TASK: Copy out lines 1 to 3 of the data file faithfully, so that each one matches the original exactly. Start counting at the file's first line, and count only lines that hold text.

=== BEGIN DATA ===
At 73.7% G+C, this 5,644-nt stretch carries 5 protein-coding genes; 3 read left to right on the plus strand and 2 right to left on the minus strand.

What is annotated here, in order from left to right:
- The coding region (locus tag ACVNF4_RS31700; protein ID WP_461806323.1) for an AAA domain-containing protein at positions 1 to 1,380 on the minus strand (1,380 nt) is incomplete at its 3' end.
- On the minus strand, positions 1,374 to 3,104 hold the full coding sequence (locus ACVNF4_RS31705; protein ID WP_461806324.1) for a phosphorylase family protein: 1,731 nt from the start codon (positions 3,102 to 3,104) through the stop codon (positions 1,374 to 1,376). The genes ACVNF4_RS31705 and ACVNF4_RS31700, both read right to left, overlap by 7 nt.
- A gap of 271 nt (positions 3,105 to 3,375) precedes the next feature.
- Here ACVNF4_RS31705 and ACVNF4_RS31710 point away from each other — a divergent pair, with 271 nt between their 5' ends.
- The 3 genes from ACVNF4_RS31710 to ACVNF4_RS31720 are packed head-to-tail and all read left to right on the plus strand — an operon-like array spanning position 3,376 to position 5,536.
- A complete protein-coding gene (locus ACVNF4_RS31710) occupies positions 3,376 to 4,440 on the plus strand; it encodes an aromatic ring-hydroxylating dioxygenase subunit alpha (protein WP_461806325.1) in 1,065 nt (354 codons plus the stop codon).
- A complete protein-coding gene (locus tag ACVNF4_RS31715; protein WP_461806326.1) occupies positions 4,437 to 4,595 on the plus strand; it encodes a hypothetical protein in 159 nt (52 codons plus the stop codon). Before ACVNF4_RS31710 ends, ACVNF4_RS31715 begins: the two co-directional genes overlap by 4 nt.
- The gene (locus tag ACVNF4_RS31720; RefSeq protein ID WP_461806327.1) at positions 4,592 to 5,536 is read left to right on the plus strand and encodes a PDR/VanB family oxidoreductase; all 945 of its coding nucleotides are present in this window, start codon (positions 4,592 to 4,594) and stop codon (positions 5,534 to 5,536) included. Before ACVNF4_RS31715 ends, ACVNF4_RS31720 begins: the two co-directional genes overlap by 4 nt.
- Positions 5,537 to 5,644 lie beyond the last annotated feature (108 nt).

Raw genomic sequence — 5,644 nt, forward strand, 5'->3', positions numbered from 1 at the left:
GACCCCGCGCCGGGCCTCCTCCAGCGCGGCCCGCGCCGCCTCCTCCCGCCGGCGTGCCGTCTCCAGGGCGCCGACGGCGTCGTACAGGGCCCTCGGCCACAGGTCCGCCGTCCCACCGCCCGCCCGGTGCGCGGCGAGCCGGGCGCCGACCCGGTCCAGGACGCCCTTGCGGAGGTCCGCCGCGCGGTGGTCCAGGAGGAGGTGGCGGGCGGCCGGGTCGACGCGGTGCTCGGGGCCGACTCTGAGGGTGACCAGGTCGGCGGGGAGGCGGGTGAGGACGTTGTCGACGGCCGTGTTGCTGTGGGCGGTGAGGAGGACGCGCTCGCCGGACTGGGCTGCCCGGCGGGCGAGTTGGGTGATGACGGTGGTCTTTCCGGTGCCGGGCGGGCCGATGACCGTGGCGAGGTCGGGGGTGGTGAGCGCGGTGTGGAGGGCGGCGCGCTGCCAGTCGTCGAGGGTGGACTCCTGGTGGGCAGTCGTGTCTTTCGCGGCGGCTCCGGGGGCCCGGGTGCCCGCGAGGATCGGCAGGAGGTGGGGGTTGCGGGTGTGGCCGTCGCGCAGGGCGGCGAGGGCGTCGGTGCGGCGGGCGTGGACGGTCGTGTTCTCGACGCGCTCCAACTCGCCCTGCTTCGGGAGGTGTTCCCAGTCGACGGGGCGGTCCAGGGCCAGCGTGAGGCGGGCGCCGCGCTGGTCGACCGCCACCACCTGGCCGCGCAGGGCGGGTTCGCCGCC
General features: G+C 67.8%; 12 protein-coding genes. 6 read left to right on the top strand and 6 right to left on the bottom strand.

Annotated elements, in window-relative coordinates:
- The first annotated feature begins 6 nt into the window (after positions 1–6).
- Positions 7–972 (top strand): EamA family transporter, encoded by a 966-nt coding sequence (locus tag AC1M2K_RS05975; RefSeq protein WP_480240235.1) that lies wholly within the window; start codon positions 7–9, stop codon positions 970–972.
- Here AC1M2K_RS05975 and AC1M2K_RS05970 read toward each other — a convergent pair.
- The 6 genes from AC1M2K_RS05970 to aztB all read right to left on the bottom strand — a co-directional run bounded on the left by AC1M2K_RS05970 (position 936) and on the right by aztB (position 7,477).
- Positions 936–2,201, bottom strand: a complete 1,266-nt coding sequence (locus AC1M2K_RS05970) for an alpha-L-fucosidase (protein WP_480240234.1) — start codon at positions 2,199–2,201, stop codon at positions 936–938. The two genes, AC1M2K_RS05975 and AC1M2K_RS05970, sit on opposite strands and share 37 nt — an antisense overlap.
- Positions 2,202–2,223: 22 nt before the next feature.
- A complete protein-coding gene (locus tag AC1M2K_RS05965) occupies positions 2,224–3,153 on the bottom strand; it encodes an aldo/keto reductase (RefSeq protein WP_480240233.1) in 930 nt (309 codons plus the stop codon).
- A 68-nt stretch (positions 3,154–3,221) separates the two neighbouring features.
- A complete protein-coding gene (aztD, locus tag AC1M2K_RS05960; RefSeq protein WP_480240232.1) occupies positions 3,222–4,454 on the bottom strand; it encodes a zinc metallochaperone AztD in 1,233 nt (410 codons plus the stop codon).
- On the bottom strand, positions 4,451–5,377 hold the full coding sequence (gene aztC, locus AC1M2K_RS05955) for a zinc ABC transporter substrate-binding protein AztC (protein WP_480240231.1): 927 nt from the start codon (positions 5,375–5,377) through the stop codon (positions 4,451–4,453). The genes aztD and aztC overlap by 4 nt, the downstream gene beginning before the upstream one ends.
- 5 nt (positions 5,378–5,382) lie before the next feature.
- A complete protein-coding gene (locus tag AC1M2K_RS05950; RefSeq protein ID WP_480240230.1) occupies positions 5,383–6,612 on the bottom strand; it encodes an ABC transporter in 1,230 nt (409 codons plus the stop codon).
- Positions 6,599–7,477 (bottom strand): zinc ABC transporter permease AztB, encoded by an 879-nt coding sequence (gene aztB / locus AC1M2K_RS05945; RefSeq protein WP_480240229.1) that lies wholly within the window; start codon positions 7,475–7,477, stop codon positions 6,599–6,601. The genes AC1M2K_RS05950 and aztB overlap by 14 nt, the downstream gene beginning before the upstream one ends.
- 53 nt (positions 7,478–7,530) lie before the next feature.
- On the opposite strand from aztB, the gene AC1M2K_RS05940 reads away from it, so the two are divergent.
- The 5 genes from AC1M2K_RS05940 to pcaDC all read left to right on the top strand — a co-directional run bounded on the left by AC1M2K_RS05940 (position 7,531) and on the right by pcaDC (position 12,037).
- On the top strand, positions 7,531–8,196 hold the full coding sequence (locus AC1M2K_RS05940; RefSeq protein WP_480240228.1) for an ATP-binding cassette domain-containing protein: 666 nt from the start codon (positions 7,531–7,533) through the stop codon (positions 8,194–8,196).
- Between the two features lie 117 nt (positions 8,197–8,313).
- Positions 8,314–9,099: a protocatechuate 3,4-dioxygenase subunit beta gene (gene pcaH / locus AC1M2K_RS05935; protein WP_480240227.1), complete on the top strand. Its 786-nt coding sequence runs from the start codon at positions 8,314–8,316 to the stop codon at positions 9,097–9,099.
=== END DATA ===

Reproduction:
At 73.7% G+C, this 5,644-nt stretch carries 5 protein-coding genes; 3 read left to right on the plus strand and 2 right to left on the minus strand.

What is annotated here, in order from left to right:
- The coding region (locus tag ACVNF4_RS31700; protein ID WP_461806323.1) for an AAA domain-containing protein at positions 1 to 1,380 on the minus strand (1,380 nt) is incomplete at its 3' end.